Little activity and short agreements persist in agricultural let sector

The virtual standstill in the area of let land changing hands has continued, according to the latest Central Association of Agricultural Valuers’ (CAAV) agricultural land occupation survey, which covers 1 November 2019 to 31 October 2020.

Jeremy Moody, CAAV secretary and adviser, said this was in part due to the effect of area-based entitlements and subsidies, combined with uncertainty over Brexit and Covid-19 disruption.

The Agriculture Act 2020, which included tenancy modifications, did not achieve Royal Assent until after the survey period, contributing to some doubt about England’s future farm policy.

See also: Government approves significant changes to AHA tenancy rules

Meanwhile in Scotland, turnover is even more stifled, with just 32 new tenancies being created, in comparison to 668 in England and Wales.

Agreement lengths

In England and Wales, the tenanted area covers 84,975 acres, including 46,256 subject to new farm business tenancy (FBT) agreements during the year covered by the report.

FBT lengths reported ranged from three months to 40 years. In 25 cases, the letting was for less than one year and there were 71 periodic tenancies running from year to year – the highest figure for some time.

For many years, the agreement length across all types of letting – from short-term seasonal grazing and cropping of bare land to whole farm tenancies – has averaged between 3.5 to 4 years.

However, in 2020, the average was just 3.42 years, up slightly from 3.2 in 2019, but down on the 10-year average of 3.69.

Excluding lettings of less than a year, the average increases to 4.83 years (2019: 4.75), and jumps to just under 10 years for lettings of fully equipped farms, with a house and buildings (2019: 10.1 years).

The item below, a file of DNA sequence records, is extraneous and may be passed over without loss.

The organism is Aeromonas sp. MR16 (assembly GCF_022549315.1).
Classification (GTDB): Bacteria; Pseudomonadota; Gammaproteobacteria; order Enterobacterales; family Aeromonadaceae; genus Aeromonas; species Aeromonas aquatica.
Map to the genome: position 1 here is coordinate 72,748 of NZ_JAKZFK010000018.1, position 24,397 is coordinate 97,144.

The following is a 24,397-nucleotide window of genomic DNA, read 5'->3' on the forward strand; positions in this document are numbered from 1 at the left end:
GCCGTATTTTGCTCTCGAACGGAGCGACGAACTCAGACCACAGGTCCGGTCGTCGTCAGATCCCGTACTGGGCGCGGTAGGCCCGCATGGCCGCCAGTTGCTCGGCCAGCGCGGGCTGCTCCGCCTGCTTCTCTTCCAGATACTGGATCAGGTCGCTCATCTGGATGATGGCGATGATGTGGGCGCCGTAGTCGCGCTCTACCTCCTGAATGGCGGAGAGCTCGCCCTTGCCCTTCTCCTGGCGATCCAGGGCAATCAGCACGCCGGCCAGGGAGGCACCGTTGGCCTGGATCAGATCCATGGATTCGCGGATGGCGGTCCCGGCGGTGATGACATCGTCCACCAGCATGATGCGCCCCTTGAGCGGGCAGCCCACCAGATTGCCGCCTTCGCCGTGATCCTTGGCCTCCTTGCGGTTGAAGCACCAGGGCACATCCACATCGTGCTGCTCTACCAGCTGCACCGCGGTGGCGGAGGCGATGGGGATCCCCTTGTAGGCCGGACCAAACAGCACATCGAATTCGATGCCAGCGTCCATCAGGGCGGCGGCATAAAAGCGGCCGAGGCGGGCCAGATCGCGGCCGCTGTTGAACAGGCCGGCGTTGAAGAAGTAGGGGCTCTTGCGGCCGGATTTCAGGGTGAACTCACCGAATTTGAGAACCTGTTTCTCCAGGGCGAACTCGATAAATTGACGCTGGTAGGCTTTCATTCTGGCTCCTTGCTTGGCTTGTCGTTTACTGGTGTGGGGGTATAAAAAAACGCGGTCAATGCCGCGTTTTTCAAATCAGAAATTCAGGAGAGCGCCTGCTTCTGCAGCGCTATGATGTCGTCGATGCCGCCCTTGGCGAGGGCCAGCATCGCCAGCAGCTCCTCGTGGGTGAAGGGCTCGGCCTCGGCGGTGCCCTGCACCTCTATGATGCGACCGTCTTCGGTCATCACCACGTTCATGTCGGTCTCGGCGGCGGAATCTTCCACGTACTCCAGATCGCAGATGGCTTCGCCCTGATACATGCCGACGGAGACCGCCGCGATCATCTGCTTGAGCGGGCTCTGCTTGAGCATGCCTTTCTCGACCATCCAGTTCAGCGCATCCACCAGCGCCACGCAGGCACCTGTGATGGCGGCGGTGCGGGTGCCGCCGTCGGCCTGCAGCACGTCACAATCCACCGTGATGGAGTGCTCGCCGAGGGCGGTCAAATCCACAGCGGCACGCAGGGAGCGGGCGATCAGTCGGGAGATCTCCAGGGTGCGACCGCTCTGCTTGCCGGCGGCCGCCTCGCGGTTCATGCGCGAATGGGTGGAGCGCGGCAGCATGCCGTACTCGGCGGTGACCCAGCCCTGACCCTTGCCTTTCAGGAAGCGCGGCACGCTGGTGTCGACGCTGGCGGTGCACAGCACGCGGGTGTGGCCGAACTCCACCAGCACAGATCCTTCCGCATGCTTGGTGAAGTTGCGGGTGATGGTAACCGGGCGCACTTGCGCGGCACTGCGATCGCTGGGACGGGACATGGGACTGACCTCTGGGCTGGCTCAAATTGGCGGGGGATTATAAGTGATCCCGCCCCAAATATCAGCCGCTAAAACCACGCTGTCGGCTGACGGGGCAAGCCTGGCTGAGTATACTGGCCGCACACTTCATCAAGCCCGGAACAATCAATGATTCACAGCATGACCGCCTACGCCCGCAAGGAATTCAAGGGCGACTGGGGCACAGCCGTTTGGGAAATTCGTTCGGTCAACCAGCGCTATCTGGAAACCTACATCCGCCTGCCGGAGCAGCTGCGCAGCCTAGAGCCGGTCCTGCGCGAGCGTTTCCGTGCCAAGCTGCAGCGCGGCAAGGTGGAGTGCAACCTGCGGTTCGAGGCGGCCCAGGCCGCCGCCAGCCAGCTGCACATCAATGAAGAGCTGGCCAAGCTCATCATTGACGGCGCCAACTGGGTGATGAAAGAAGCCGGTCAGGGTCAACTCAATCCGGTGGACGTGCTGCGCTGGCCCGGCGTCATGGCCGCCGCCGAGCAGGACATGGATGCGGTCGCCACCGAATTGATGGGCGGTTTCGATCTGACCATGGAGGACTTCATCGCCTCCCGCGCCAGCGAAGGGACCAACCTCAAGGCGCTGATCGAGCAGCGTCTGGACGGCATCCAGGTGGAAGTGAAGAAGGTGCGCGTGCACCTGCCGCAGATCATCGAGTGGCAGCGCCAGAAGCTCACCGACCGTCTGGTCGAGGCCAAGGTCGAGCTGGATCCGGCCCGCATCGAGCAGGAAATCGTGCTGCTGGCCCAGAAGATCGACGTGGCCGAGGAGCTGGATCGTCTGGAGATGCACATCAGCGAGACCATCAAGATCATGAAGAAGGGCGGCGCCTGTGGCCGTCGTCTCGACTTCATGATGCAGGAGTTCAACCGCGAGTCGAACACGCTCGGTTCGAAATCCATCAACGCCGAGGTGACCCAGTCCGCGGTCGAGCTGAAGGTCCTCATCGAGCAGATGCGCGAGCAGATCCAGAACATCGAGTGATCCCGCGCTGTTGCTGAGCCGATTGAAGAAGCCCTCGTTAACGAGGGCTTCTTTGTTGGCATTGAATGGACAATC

Lettings of more than 200 acres averaged 7.87 years, up from 7.5 the previous year.

Mr Moody said: “While larger than the very low figures seen in 2018, these remain low compared to those seen in earlier years, perhaps reflecting caution and uncertainty ahead of Brexit and post-Brexit policies.”

Over the past decade, the shortest average terms were recorded in 2018 (2.90) and 2013 (3.17 years), closely followed by 2019 (3.21).

The longest average terms were seen in 2016 (4.48), 2012 (4.12) and 2017 (3.97).

Let sector

Where tenancies end, the land is generally re-let, as seen in 68% of cases where an Agricultural Holdings Act tenancy ended, and 93% of cases where an FBT ended.

In 2020, new entrants took 21% of the lettings to a new occupier (2019: 32%), and 39% of lettings to new entrants were for more than five years (2019: 23%).

In comparison, just 20% of other tenants received lettings of more than five years.

Private owners are the main source of lettings, rather than institutions or public sector bodies.

The total area reported as farmed under new contract arrangements amounted to approximately one-third of the area let on FBTs (up from one-quarter the previous year). The average term of agreements remained less than two years.

The average size of the contract area was 224 acres (2019: 180 acres). Contract farming continues to be predominantly in the arable areas of the country.


The dominant theme in Scotland is very limited letting activity, said Mr Moody.

About 1,109 acres of new land entered the let sector in 2020, and just 32 tenancies were created (2019: 45).

Of the 32 lettings, 12 were modern limited duration tenancies, and the average size was 160 acres, down from 183 the previous year.

The average length of a new tenancy was 6.5 years – up from 3.57 – with 75% (2019: 93%) of lettings including bare land only, while 15% (2019: 7%) included a dwelling.

Private owners let 22 of the 32 new tenancies, and just one was reported as going to a new entrant (2019: 11).

Mr Moody said: “2020 again saw a very low level of activity with a let sector that only appears to be sustained by the incentive that the Basic Payment gives for claimants to stay in place, doing little for the vibrancy or economic health of farming.

“That is all the more concerning with the need for agriculture to rise to the challenge of productivity and competitiveness made more urgent by Brexit.”